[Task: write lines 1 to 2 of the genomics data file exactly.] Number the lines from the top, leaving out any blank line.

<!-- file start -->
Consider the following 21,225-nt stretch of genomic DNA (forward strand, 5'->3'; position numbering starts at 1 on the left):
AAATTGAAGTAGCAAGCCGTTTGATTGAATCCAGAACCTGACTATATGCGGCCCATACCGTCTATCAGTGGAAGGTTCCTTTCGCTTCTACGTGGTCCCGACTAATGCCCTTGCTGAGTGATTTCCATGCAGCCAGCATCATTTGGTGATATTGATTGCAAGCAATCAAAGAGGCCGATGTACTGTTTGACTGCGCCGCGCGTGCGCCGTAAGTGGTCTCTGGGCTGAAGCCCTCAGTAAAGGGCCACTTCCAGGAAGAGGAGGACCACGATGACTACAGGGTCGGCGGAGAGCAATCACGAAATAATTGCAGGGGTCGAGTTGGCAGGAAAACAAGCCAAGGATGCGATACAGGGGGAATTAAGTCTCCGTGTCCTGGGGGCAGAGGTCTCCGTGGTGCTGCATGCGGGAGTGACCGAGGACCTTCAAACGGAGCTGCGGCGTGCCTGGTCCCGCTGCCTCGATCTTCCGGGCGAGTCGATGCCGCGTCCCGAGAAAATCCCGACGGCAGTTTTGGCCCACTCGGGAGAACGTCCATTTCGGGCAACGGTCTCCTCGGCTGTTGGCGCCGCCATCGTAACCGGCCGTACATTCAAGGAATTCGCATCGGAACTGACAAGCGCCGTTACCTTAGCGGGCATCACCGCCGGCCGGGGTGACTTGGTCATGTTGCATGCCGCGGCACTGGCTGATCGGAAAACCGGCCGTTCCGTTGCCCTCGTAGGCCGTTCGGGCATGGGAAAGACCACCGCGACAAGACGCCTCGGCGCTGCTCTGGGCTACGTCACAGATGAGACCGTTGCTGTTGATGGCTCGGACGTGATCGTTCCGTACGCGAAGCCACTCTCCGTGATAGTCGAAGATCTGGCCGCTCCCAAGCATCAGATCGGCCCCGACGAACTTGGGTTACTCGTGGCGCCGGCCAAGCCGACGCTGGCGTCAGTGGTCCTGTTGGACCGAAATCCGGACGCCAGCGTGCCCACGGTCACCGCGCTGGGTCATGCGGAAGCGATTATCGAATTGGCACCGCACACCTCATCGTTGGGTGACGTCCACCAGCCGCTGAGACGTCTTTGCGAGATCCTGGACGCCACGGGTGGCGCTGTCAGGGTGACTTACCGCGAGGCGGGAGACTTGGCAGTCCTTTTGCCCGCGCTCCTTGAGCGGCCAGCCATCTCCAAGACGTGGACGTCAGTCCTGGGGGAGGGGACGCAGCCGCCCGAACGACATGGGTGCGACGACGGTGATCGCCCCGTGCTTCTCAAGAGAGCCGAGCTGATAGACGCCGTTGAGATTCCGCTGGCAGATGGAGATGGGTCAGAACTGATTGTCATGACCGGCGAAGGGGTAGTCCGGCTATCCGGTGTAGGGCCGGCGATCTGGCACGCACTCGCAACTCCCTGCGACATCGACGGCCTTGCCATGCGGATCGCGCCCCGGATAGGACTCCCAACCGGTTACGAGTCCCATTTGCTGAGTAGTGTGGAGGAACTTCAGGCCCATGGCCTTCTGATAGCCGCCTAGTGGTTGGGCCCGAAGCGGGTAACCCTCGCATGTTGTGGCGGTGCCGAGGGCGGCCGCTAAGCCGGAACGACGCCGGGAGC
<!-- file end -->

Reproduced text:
Consider the following 21,225-nt stretch of genomic DNA (forward strand, 5'->3'; position numbering starts at 1 on the left):
AAATTGAAGTAGCAAGCCGTTTGATTGAATCCAGAACCTGACTATATGCGGCCCATACCGTCTATCAGTGGAAGGTTCCTTTCGCTTCTACGTGGTCCCGACTAATGCCCTTGCTGAGTGATTTCCATGCAGCCAGCATCATTTGGTGATATTGATTGCAAGCAATCAAAGAGGCCGATGTACTGTTTGACTGCGCCGCGCGTGCGCCGTAAGTGGTCTCTGGGCTGAAGCCCTCAGTAAAGGGCCACTTCCAGGAAGAGGAGGACCACGATGACTACAGGGTCGGCGGAGAGCAATCACGAAATAATTGCAGGGGTCGAGTTGGCAGGAAAACAAGCCAAGGATGCGATACAGGGGGAATTAAGTCTCCGTGTCCTGGGGGCAGAGGTCTCCGTGGTGCTGCATGCGGGAGTGACCGAGGACCTTCAAACGGAGCTGCGGCGTGCCTGGTCCCGCTGCCTCGATCTTCCGGGCGAGTCGATGCCGCGTCCCGAGAAAATCCCGACGGCAGTTTTGGCCCACTCGGGAGAACGTCCATTTCGGGCAACGGTCTCCTCGGCTGTTGGCGCCGCCATCGTAACCGGCCGTACATTCAAGGAATTCGCATCGGAACTGACAAGCGCCGTTACCTTAGCGGGCATCACCGCCGGCCGGGGTGACTTGGTCATGTTGCATGCCGCGGCACTGGCTGATCGGAAAACCGGCCGTTCCGTTGCCCTCGTAGGCCGTTCGGGCATGGGAAAGACCACCGCGACAAGACGCCTCGGCGCTGCTCTGGGCTACGTCACAGATGAGACCGTTGCTGTTGATGGCTCGGACGTGATCGTTCCGTACGCGAAGCCACTCTCCGTGATAGTCGAAGATCTGGCCGCTCCCAAGCATCAGATCGGCCCCGACGAACTTGGGTTACTCGTGGCGCCGGCCAAGCCGACGCTGGCGTCAGTGGTCCTGTTGGACCGAAATCCGGACGCCAGCGTGCCCACGGTCACCGCGCTGGGTCATGCGGAAGCGATTATCGAATTGGCACCGCACACCTCATCGTTGGGTGACGTCCACCAGCCGCTGAGACGTCTTTGCGAGATCCTGGACGCCACGGGTGGCGCTGTCAGGGTGACTTACCGCGAGGCGGGAGACTTGGCAGTCCTTTTGCCCGCGCTCCTTGAGCGGCCAGCCATCTCCAAGACGTGGACGTCAGTCCTGGGGGAGGGGACGCAGCCGCCCGAACGACATGGGTGCGACGACGGTGATCGCCCCGTGCTTCTCAAGAGAGCCGAGCTGATAGACGCCGTTGAGATTCCGCTGGCAGATGGAGATGGGTCAGAACTGATTGTCATGACCGGCGAAGGGGTAGTCCGGCTATCCGGTGTAGGGCCGGCGATCTGGCACGCACTCGCAACTCCCTGCGACATCGACGGCCTTGCCATGCGGATCGCGCCCCGGATAGGACTCCCAACCGGTTACGAGTCCCATTTGCTGAGTAGTGTGGAGGAACTTCAGGCCCATGGCCTTCTGATAGCCGCCTAGTGGTTGGGCCCGAAGCGGGTAACCCTCGCATGTTGTGGCGGTGCCGAGGGCGGCCGCTAAGCCGGAACGACGCCGGGAGC